If a tenant is late on rent, a landlord may give the tenant a 14-Day Notice to Pay or Vacate any time after rent is due.
*These notices can only be served after certain requirements are met, like offering a payment plan if the rent due is because of COVID-19. Check WashingtonLawHelp.org for more information.
Read My Landlord Just Gave Me a 14-Day Notice to Pay Rent or Vacate to learn more.
If a tenant substantially breaks (violates) a term of the lease or rental agreement, the landlord may give the tenant a 10-Day Notice to Comply or Vacate. The notice must state which “material” (important) term of the lease the tenant substantially violated, and what exactly the tenant did and when (or failed to do).
A landlord may also give a tenant this type of notice if they substantially violate a material requirement of a subsidized housing program.
Read My Landlord Just Gave Me a 10-Day Notice to Comply or Vacate to learn more.
If the tenant receives four valid, properly served 10-Day Notices to Comply or Vacate within one year, the landlord may end the tenancy with a 60-Day Notice to Terminate before the end of the fixed term or period.
If a tenant repeatedly or substantially interferes with their neighbors’ or landlord’s right to use and enjoy their own homes, a landlord may give the tenant a 3-Day Notice to Quit. Tenants may also get this type of notice if they commit crimes on the property, or if they severely damage the property (or allow someone to do so).
The legal terms “waste” and “nuisance” have specific meanings. They are often misused. You should try to get legal help if you get a termination notice alleging you have caused waste or nuisance. Read My Landlord Just Gave Me a 3-Day Notice to Quit to learn more.
If a tenant sexually harasses the landlord, the landlord’s employee, or another tenant, and that is a violation of the lease, a landlord may give the tenant a 20-Day Notice to Terminate. A landlord may also give the tenant this type of notice if the tenant harasses the landlord, an employee or another tenant on the basis of race, gender or another protected status. Read My Landlord Just Gave me a 20-Day Notice to learn more.
If the landlord finds out that the tenant intentionally lied about or left out important information on the rental application, the landlord may give the tenant a 30-Day Notice to Terminate. Read My Landlord Just Gave Me a 30-Day Notice to learn more.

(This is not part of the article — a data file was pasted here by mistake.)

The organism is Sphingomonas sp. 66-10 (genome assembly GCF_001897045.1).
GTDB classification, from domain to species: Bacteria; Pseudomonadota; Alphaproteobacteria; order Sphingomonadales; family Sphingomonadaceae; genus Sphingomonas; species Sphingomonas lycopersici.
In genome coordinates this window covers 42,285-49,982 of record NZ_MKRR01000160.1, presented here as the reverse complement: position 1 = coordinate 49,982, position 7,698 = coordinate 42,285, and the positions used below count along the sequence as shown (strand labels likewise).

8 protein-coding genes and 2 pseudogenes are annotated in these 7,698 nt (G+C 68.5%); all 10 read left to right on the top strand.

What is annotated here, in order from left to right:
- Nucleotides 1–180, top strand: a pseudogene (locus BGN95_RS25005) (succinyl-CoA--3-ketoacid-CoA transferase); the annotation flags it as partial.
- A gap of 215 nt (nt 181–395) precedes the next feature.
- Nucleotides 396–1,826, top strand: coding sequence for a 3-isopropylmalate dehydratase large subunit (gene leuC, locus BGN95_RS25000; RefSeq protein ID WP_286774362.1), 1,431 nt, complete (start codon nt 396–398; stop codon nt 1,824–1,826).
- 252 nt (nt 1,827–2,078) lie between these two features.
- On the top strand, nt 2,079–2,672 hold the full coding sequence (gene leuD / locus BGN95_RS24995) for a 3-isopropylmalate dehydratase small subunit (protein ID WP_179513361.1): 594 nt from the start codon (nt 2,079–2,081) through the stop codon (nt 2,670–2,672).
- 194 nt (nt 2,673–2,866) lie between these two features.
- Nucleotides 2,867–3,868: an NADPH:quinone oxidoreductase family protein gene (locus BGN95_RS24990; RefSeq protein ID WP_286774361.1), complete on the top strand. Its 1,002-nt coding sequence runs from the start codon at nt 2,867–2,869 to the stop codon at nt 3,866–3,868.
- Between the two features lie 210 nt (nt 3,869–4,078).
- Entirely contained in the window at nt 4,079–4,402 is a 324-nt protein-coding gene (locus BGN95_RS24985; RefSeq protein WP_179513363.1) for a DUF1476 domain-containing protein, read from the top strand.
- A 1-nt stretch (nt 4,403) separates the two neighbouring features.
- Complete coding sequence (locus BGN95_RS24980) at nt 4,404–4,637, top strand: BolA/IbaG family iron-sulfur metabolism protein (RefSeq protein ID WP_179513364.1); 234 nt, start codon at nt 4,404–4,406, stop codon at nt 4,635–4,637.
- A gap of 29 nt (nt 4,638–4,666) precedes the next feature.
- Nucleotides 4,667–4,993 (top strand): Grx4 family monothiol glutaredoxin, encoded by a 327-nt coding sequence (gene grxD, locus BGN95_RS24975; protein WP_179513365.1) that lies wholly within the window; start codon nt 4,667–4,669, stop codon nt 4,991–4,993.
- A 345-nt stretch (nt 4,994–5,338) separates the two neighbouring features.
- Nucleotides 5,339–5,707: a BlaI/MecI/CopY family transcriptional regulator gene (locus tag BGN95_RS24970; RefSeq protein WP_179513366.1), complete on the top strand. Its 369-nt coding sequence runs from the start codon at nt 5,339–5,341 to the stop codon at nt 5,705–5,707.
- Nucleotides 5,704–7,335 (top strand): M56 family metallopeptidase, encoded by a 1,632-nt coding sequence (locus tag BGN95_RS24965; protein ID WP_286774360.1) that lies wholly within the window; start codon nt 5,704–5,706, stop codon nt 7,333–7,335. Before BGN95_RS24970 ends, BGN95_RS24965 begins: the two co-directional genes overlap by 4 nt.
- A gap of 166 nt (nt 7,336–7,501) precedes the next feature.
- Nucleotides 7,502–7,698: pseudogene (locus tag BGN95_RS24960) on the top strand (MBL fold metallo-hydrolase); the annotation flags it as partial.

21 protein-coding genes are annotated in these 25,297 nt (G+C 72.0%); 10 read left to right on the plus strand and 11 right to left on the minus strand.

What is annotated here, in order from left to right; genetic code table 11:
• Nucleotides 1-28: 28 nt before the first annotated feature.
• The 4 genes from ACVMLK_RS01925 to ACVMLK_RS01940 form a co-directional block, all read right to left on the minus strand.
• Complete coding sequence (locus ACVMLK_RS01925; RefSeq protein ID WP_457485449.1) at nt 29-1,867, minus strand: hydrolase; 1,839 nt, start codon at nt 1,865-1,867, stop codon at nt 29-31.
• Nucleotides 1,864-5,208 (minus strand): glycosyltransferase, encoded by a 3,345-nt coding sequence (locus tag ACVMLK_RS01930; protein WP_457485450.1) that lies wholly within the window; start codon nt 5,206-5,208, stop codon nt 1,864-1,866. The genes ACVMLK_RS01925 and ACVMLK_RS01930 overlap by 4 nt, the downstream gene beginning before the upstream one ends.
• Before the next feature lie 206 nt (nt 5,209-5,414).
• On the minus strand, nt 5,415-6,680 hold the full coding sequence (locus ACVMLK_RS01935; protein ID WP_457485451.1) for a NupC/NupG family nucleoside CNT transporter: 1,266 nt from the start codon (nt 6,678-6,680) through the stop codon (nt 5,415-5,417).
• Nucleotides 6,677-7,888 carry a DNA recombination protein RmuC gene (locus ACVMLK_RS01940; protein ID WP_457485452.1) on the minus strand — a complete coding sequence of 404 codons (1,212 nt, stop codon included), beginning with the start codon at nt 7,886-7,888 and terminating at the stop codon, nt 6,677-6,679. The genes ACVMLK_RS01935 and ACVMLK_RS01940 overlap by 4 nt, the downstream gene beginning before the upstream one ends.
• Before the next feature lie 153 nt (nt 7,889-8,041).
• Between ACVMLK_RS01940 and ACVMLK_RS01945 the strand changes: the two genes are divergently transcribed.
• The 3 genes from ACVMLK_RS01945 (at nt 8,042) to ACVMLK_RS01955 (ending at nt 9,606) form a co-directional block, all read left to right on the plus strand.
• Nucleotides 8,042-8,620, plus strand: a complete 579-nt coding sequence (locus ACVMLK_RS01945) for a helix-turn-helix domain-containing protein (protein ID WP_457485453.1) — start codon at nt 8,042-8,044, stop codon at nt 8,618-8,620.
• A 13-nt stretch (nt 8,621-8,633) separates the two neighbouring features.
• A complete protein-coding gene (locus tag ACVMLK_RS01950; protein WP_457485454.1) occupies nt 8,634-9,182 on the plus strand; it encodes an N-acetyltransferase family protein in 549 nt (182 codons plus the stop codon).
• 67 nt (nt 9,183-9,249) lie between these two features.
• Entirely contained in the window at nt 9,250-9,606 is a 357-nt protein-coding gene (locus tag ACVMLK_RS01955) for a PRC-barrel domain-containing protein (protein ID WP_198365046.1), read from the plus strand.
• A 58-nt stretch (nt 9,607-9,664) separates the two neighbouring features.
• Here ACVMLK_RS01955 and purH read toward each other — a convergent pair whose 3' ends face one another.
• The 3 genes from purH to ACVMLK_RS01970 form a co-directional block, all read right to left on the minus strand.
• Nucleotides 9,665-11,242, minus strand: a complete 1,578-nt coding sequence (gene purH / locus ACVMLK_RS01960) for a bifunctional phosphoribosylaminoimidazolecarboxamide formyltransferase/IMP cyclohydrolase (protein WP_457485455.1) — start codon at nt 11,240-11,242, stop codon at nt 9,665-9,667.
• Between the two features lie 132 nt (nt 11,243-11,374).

If a tenant must register as a sex offender, but does not disclose this fact on the application or when it happens during the tenancy, the landlord may give the tenant a 60-Day Notice to Terminate. Read My Landlord Just Gave Me a 60-Day Notice to learn more.
A landlord who wants to move into the unit (or have an immediate family member move in) may give the tenant a 90-Day Notice to Terminate. If the landlord ends the tenancy with this type of notice, but then does not actually move into the unit, the tenant may sue the landlord for wrongful eviction. Read My landlord gave me a 90-Day Notice to learn more.
A landlord who wants to sell the home may give the tenant a 90-Day Notice to Terminate. If the landlord ends the tenancy with this type of notice, but then does not actually sell the single-family home, the tenant may sue the landlord for wrongful eviction. This reason doesn’t apply to apartment buildings. Read My landlord gave me a 90-Day Notice to learn more.
A landlord who wants to substantially rehabilitate (renovate or remodel) or demolish the rental unit or building (or have an immediate family member move in) may give the tenant a 120-Day Notice to Terminate. If the landlord ends the tenancy with this type of notice, but then does not actually rehabilitate or demolish the unit, the tenant may sue the landlord for wrongful eviction. Read My Landlord Just Gave Me a 120-Day Notice to learn more.
A landlord who wants to convert the rental into a condo may give the tenant a 120-Day Notice to Terminate. If the landlord ends the tenancy with this type of notice, but then does not actually convert it into a condominium, the tenant may have a legal basis to sue the landlord for wrongful eviction. Read My Landlord Just Gave Me a 60-Day Notice to learn more.
A landlord who has a legitimate economic or business reason to end the tenancy may give the tenant a 60-Day Notice to Terminate. This reason has to be different than one of the other reasons the landlord could have used.